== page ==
GBP Support Using Gig Workers
Google has long attempted to reduce or eliminate costs from Google Business Profile Support. We have written up Google's newest effort to try using gig workers to provide the first level contact for GBP support. Known as the Google Ambassador program, it is run by Limitless GigCX and promises to "turn passionate brand advocates into extraordinary customer experiences." While the program is couched in Silicon Valley speak (empathy and transformation), the reality is that "passionate brand ambassadors" are often offshore gig workers. One of the program's many promises is to cut costs: "Outcome-based payments and no overhead mean much lower costs and a better bottom line." But does using gig employees for GBP support work? Not really. It may appear that the line is moving; however, in the end, it takes a long time to get anywhere.
- Google has long utilized "brand ambassadors" in the forums. It's aware of the limitations (and cost benefits) of this approach. It is hard to imagine support getting any worse.
- This new solution could provide better reporting for compliance with European DSA transparency requirements vis-a-vis content moderation.
- Google isn't alone. Microsoft, Dell, HP, Playstation and many other brands are referenced on the Limitless website.
Tim Hortons Review Response #Fail
Customer service is hard but it is even harder when corporate and franchisees can't get their stories straight. On my way to a meeting I decided to grab a "quick" coffee to go at the local Tim Hortons. Twenty minutes later I finally got through the drive-through and was late to every appointment for the rest of the afternoon. I wrote a review. In response Tim Hortons corporate encouraged me to reach out so that they could "make things right." What did I have to lose? The only thing more painful than waiting for 20 minutes for a to-go coffee was wading through the Tim Hortons post-review support interaction. After filling in two forms and interacting with two support staff and providing ad nauseum details about a single order for a single cup of coffee, I was provided with CX happy talk and told they would let the local franchisee know. Then I got a survey asking how the support rep did.
- Dealing with review responses in a franchisor/franchisee world is hard to get right. But this experience was atrocious.
- If a business is doing follow-up, it should be streamlined and not ask for the same information multiple times, and then more feedback.
- They promised to make things right. Instead they took a simple problem and turned it into something tedious and unbearable – a major CX #fail.
Apple Maps: Playing the Long Game
Is Apple Maps finally good? That question is asked, and largely answered, in a recent Guardian article. This is the latest high profile article this summer that reflects the fact that Apple executives think the disaster of the 2012 Maps launch is behind them. More importantly, it indicates that Apple Maps is better than Google Maps in enough areas that Apple's Eddy Cue can actually highlight, "Maps play a big role in dining, in cycling, in air travel…where we now have detailed maps of restaurants and bathrooms inside terminals. It’s a huge part of what an iPhone is." Surprisingly, Cue also noted that "there are really only two mapmakers left in the world, in ourselves and Google." Former Apple Maps engineer, James Killick, highlighted the difference between Apple's curated mapping experience and the crowd-sourced shit shows that can happen on Google. Most companies would not have been able to wait a decade for recovery from a failed product launch. Apple, playing the very long game, was willing to invest in the product and the process. The company appears to have beaten the odds and is now out "selling the product" 11 years on.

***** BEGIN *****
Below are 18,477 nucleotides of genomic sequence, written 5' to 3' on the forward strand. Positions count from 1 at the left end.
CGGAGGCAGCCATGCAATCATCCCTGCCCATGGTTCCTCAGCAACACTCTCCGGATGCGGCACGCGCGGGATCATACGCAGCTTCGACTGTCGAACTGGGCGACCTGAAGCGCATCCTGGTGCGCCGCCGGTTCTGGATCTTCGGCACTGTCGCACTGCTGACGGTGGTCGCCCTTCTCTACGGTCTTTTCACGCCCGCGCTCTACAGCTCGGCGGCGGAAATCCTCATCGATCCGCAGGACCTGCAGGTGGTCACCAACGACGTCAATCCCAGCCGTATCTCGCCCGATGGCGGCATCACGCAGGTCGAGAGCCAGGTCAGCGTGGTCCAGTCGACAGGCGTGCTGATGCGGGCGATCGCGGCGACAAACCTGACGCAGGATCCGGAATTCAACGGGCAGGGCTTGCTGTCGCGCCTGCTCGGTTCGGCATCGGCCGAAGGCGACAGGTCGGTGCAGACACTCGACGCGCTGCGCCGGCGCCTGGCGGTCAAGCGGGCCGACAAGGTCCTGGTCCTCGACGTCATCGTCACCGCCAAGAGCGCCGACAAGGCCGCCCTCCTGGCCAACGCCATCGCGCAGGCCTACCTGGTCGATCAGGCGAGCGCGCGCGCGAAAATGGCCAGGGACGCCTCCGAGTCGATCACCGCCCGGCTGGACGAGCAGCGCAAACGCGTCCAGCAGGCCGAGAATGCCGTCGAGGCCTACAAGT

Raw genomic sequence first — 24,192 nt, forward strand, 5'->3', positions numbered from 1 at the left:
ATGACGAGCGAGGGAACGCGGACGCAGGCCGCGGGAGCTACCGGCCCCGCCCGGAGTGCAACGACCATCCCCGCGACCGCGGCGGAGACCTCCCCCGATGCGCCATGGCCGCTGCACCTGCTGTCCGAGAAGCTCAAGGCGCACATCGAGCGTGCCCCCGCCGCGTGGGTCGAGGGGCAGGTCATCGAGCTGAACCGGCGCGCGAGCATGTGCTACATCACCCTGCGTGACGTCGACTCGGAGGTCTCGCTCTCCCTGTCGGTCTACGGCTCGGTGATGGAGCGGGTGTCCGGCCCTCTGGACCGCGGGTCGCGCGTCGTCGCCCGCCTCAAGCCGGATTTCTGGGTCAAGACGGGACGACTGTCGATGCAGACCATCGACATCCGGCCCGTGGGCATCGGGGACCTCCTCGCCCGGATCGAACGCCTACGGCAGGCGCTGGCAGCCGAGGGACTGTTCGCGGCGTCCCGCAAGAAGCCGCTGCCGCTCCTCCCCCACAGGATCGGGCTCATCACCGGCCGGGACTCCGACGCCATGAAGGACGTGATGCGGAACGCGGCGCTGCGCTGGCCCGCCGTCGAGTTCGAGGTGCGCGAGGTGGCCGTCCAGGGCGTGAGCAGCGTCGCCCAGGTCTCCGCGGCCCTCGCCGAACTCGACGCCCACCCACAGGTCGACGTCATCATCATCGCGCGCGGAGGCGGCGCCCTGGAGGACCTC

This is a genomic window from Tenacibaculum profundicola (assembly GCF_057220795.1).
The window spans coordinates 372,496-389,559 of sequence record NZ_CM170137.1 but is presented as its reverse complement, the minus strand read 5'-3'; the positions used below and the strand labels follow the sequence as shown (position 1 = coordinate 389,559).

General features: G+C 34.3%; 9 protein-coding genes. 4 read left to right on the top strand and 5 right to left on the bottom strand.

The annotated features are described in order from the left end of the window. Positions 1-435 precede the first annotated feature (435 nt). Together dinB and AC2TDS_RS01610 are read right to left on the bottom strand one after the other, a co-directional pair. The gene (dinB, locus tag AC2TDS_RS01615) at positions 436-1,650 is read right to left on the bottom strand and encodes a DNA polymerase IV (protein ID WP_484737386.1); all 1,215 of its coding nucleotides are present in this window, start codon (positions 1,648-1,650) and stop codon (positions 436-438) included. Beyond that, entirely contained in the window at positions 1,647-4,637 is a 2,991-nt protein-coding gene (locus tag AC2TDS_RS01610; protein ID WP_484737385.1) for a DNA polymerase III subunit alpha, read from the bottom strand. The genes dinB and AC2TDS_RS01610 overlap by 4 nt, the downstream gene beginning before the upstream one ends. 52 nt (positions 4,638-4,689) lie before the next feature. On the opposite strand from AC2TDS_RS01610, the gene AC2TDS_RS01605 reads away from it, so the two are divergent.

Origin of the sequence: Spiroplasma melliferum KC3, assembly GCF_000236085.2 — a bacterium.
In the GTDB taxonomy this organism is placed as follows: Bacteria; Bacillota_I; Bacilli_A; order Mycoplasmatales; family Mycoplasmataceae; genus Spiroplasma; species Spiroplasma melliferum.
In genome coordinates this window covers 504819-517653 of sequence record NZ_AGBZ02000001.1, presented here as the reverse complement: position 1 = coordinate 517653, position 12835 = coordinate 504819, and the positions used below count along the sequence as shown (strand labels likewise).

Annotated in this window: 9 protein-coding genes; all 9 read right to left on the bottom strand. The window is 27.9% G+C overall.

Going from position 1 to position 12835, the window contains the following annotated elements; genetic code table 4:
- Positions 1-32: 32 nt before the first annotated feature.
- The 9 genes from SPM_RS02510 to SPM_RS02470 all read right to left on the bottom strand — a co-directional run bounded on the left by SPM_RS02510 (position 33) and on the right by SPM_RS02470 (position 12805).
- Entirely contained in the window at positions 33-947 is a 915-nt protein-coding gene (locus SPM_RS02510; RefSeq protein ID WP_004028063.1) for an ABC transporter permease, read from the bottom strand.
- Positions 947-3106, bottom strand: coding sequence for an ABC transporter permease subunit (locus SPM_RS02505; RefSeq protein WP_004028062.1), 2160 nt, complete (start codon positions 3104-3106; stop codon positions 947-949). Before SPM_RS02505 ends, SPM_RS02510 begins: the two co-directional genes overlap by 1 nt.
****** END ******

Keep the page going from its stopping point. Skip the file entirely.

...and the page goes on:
- We too have noted Apple Map's progress and believe that it will become only more valuable as a business marketing environment.
- It will be interesting to see if Apple Maps, as it gets more widely used, avoids the spam and hijacking issues that have plagued Google Maps. If so, it will provide a strong competitive advantage going forward.
- Apple seems to have a long-term vision that rolls Maps up into the spatial computing environment of Apple Vision Pro, as well as other future products and possibly the automotive world.
- Near Memo podcast 123: Google v. ChatGPT results, Google's bad advice to CNET, do consumers actually read reviews?
- ICYMI: GBP – New 'Image Not Approved' Appeal Form, by Mike Blumenthal
- Google is adding a new "pets allowed" attribute to GBP listings that businesses should consider adding to their profile. H/T @ClaudiaTomina.
- Krystal Tang of Uberall does a great job explaining and breaking down the nuance of the new Google Business Profile Guidelines.
- Getting a suspended listing at Google reinstated is impossible without the right docs: essential business documents to restore your GBP.
- In Europe, Google review writers can now see language indicating their reviews were filtered and are not showing.
- Suing patients for negative reviews is a losing tactic, but Doctors keep trying – and losing.
- Google's RCS messaging finally has E2E encryption. But it's still a fragmented mess, unlikely to be integrated into iMessage anytime soon.
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